• I keep some folded in my canvas grocery-shopping bags, to use when buying small items such as small fruits & veggies, nuts or candy purchased in bulk, garlic cloves, etc.

• I use some in my kitchen utensil drawers and “junk drawers” to keep stuff separated into different categories (batteries, keys, twist-ties, plug adapters, etc).

• I use some to store condiment packets and other potentially sticky items, so my kitchen cabinets stay neater.

• I use some on my craft shelves to separate different categories of arts & crafts supplies; and on my tool shelves to separate different types of screws & other hardware.

• I use some to store different categories of clothing items such as socks, gloves.

• Inside a purse or hip-pouch, too, I use small plastic bags to store small objects such as my earphones, business cards, little notebook, etc., so they don’t get mushed or tangled with one another.

One good thing about using plastic bags to keep different types of stuff separated in a purse, drawer, etc., is that the plastic bag will last a long time that way, since it gets very little exposure to sun or other elements in that enclosed space.

Of course, we could always just adopt the conventional approach to plastic bags, which is just to accept them unthinkingly at the point of purchase, then throw them “away” after their intended single use. But we’re not going there!!! Because we all know There Is No “Away”!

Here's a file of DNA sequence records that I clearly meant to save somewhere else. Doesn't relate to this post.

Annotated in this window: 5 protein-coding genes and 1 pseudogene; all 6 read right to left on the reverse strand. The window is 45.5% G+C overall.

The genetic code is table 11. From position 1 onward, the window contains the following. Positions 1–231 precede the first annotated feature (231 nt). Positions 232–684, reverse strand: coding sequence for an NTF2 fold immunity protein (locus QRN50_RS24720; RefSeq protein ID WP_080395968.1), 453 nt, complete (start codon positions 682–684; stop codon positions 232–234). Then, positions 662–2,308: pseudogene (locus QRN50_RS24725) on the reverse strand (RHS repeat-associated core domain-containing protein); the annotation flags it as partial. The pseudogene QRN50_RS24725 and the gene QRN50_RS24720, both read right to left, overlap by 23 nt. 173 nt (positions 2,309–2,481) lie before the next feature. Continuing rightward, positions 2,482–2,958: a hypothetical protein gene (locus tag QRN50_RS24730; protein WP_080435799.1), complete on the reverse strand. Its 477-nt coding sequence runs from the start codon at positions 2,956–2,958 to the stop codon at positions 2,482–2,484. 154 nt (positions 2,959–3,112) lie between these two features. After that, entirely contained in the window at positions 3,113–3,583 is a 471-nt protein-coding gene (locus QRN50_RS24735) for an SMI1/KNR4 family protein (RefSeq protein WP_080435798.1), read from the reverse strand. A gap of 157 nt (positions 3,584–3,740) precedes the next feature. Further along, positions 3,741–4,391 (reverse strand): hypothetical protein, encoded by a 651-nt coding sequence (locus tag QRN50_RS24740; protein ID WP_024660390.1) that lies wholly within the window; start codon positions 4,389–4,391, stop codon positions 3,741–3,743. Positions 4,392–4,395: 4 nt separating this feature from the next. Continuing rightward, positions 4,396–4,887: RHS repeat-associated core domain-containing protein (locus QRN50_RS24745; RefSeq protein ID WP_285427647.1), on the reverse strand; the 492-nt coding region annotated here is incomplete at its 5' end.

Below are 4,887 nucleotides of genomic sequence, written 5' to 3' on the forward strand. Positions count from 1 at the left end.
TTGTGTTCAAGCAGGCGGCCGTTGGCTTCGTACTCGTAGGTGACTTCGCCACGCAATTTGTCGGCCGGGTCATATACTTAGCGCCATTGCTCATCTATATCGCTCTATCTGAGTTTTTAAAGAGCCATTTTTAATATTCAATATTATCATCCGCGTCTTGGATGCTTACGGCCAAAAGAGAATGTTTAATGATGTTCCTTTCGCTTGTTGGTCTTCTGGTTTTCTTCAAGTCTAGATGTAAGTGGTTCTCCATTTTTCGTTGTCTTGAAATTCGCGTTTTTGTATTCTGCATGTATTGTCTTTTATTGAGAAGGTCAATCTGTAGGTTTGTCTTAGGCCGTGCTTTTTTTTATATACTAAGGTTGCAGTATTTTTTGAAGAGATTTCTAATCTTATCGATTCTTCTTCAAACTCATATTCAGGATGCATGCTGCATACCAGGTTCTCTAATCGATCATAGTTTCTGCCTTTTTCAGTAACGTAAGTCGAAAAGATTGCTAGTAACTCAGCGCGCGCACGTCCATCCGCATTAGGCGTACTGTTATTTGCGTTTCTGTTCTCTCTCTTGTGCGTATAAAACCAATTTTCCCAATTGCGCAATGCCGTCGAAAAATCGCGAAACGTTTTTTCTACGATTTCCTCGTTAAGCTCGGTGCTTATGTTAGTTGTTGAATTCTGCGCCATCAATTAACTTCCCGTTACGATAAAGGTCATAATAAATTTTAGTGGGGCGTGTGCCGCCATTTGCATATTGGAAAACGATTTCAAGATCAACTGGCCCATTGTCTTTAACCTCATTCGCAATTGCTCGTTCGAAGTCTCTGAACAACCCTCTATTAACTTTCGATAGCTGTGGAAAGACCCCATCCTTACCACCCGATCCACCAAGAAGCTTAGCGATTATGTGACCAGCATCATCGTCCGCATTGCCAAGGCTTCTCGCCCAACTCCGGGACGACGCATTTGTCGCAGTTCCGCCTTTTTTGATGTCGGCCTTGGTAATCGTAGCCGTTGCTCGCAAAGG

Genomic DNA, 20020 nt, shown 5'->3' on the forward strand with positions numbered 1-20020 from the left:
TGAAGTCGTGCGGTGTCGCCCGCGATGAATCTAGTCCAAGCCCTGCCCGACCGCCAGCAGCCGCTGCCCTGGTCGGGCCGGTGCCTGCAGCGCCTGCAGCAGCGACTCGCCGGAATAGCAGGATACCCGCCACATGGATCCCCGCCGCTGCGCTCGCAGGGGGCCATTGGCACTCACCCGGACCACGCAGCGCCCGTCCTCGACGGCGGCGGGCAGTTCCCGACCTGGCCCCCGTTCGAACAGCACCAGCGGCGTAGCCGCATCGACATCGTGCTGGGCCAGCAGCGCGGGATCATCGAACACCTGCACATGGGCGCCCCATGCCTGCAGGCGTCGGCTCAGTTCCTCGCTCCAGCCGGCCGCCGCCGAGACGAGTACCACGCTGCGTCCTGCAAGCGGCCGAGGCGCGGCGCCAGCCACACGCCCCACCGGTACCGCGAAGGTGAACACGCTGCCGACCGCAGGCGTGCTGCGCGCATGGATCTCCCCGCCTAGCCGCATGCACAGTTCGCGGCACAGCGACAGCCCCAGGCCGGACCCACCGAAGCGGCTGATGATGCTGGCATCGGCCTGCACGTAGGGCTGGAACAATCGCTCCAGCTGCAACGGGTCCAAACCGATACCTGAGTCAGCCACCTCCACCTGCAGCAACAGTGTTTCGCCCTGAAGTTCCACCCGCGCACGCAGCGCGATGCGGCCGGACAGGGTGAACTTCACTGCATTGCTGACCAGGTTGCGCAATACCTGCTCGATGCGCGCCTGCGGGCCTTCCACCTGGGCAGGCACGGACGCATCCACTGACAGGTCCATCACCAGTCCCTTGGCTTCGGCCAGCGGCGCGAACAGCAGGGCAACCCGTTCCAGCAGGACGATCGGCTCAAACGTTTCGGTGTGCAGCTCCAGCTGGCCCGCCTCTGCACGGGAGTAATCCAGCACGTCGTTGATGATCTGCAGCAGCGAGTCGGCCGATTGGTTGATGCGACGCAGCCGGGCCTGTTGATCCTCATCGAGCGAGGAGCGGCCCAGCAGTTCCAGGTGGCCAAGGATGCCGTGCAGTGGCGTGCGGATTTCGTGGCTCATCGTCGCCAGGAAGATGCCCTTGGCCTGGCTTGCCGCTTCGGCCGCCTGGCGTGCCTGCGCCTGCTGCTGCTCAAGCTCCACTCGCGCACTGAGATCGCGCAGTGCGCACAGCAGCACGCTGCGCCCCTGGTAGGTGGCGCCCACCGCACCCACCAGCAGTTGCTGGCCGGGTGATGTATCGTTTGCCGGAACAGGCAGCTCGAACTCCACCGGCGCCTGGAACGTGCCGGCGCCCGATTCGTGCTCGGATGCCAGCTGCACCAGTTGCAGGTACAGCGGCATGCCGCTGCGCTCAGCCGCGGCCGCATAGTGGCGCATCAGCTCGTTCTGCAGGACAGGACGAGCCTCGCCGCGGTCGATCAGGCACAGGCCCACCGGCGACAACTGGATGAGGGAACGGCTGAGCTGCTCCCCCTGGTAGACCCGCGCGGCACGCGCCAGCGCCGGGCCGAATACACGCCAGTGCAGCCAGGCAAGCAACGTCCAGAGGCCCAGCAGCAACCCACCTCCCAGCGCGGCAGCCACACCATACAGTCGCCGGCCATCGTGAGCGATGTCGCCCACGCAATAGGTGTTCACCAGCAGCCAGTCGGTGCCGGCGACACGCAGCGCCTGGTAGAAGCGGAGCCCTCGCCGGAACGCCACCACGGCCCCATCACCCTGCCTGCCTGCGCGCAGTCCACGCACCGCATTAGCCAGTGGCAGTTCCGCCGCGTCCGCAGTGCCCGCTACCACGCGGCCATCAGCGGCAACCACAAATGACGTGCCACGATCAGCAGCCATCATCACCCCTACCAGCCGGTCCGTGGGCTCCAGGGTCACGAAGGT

What are some of your favorite tips for avoiding plastic bags, and for reusing the ones you can’t avoid?

Slacking Off for Personal and Planetary Benefit

My favorite green choices are ones that require zero money or extra effort. In a society that worships convenience, being able to offer people such choices is one key to popularizing low-footprint living.

Some green choices are actually easier and more convenient than the mainstream option. For example, I’ve been telling people for a while now that one of the best ways to reduce our energy footprint is to back off on the fussbudget landscaping practices. Mow half as often; quit edging and leafblowing altogether. In other words, be lazy! And now, come to find out, “lazy landscaping” is an actual trend — reported by Southern Living magazine, no less!

Another “lazy” trend I just now heard about: Since the pandemic shutdowns, some people are taking fewer baths and showers — and are liking the results! Less-dry skin; a bit of freed-up time; less consumption of shampoo and other products that come in wasteful plastic bottles.

Now, those of you who love taking baths and showers, I am not trying to spoil your pleasure or hygiene! If you love daily showers, keep on enjoying them. There are plenty of other ways for you to cut your eco footprint. But if you are among the secret tribe of rebels who’ve been bathing just weekly or twice-weekly for some years now, you can take satisfaction in the knowledge that it’s becoming more socially acceptable. We (yes, I’m one of the rebels) don’t have to hide in the shadows anymore!

Not all eco angels are models of asceticism and self-denial. Some of us are just slackers at heart, who have learned to use our laziness as a force for good.

So what are some of your favorite green choices that make a virtue of laziness?